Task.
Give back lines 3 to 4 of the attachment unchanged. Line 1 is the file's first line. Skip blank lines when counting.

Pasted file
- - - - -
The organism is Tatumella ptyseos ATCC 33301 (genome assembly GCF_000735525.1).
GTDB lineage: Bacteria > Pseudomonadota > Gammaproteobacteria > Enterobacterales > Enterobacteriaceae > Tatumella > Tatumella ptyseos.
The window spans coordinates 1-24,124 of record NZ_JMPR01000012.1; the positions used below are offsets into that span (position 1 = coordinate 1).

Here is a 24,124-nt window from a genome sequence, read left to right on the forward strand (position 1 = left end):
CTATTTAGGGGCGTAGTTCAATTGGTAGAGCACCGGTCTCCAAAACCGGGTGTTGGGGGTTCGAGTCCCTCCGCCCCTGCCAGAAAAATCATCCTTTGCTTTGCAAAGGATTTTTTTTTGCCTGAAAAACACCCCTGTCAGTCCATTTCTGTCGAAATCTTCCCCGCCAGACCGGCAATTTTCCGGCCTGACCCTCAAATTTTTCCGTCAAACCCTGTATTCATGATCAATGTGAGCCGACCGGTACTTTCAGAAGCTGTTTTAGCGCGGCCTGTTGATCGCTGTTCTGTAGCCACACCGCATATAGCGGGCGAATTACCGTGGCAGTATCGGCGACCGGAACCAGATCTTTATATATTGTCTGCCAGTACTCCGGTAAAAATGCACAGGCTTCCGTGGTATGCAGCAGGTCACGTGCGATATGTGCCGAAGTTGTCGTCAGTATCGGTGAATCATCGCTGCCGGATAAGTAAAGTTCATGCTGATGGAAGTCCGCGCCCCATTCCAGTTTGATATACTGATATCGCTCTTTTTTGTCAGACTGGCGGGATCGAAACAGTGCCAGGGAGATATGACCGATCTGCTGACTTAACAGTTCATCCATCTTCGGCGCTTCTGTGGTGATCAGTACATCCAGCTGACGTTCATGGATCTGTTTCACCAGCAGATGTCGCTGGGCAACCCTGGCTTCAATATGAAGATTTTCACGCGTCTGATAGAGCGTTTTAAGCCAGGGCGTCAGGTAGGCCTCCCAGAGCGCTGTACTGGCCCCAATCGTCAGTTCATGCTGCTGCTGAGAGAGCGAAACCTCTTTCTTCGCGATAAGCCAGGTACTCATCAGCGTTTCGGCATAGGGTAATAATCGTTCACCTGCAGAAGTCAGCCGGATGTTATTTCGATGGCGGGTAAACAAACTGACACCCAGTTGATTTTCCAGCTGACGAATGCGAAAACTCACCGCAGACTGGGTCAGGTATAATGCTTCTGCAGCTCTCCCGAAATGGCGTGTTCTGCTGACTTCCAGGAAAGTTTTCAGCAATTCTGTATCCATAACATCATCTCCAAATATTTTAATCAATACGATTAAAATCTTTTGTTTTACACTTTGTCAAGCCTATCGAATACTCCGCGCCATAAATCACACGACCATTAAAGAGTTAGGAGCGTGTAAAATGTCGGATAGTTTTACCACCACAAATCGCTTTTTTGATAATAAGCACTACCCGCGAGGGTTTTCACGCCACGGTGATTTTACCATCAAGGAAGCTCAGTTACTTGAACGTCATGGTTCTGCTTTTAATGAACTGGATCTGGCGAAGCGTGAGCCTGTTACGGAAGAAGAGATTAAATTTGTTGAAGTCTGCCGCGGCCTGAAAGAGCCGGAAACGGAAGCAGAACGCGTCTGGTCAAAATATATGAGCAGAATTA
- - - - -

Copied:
The window spans coordinates 1-24,124 of record NZ_JMPR01000012.1; the positions used below are offsets into that span (position 1 = coordinate 1).

Here is a 24,124-nt window from a genome sequence, read left to right on the forward strand (position 1 = left end):